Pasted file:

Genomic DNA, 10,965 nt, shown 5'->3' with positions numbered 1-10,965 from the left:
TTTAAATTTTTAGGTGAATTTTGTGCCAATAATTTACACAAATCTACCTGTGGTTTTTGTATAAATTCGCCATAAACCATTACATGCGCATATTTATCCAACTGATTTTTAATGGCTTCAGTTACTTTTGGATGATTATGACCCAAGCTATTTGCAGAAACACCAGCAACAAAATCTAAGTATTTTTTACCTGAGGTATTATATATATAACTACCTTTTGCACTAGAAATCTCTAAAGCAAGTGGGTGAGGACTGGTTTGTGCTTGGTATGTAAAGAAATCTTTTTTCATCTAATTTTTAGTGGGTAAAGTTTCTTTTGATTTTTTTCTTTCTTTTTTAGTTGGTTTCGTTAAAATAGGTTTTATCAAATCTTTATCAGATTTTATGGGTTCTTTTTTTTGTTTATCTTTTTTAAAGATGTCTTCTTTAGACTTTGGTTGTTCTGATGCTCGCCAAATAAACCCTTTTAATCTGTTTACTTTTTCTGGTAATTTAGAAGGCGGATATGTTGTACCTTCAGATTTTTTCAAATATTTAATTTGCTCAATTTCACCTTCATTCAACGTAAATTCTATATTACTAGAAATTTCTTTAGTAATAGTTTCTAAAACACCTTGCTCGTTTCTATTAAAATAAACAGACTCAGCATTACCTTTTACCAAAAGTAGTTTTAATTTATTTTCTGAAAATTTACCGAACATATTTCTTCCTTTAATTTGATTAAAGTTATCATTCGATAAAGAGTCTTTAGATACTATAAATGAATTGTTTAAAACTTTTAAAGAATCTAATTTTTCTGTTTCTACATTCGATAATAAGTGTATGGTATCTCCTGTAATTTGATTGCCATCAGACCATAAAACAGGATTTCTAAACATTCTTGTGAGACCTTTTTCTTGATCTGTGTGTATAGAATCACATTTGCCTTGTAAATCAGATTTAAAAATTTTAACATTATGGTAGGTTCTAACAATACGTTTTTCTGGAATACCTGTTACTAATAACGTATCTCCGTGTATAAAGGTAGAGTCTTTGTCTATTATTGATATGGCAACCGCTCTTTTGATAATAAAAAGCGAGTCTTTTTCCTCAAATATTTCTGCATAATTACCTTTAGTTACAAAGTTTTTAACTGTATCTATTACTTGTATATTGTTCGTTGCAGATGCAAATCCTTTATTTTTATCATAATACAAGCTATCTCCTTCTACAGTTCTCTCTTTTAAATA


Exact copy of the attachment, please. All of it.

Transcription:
Genomic DNA, 10,965 nt, shown 5'->3' with positions numbered 1-10,965 from the left:
TTTAAATTTTTAGGTGAATTTTGTGCCAATAATTTACACAAATCTACCTGTGGTTTTTGTATAAATTCGCCATAAACCATTACATGCGCATATTTATCCAACTGATTTTTAATGGCTTCAGTTACTTTTGGATGATTATGACCCAAGCTATTTGCAGAAACACCAGCAACAAAATCTAAGTATTTTTTACCTGAGGTATTATATATATAACTACCTTTTGCACTAGAAATCTCTAAAGCAAGTGGGTGAGGACTGGTTTGTGCTTGGTATGTAAAGAAATCTTTTTTCATCTAATTTTTAGTGGGTAAAGTTTCTTTTGATTTTTTTCTTTCTTTTTTAGTTGGTTTCGTTAAAATAGGTTTTATCAAATCTTTATCAGATTTTATGGGTTCTTTTTTTTGTTTATCTTTTTTAAAGATGTCTTCTTTAGACTTTGGTTGTTCTGATGCTCGCCAAATAAACCCTTTTAATCTGTTTACTTTTTCTGGTAATTTAGAAGGCGGATATGTTGTACCTTCAGATTTTTTCAAATATTTAATTTGCTCAATTTCACCTTCATTCAACGTAAATTCTATATTACTAGAAATTTCTTTAGTAATAGTTTCTAAAACACCTTGCTCGTTTCTATTAAAATAAACAGACTCAGCATTACCTTTTACCAAAAGTAGTTTTAATTTATTTTCTGAAAATTTACCGAACATATTTCTTCCTTTAATTTGATTAAAGTTATCATTCGATAAAGAGTCTTTAGATACTATAAATGAATTGTTTAAAACTTTTAAAGAATCTAATTTTTCTGTTTCTACATTCGATAATAAGTGTATGGTATCTCCTGTAATTTGATTGCCATCAGACCATAAAACAGGATTTCTAAACATTCTTGTGAGACCTTTTTCTTGATCTGTGTGTATAGAATCACATTTGCCTTGTAAATCAGATTTAAAAATTTTAACATTATGGTAGGTTCTAACAATACGTTTTTCTGGAATACCTGTTACTAATAACGTATCTCCGTGTATAAAGGTAGAGTCTTTGTCTATTATTGATATGGCAACCGCTCTTTTGATAATAAAAAGCGAGTCTTTTTCCTCAAATATTTCTGCATAATTACCTTTAGTTACAAAGTTTTTAACTGTATCTATTACTTGTATATTGTTCGTTGCAGATGCAAATCCTTTATTTTTATCATAATACAAGCTATCTCCTTCTACAGTTCTCTCTTTTAAATA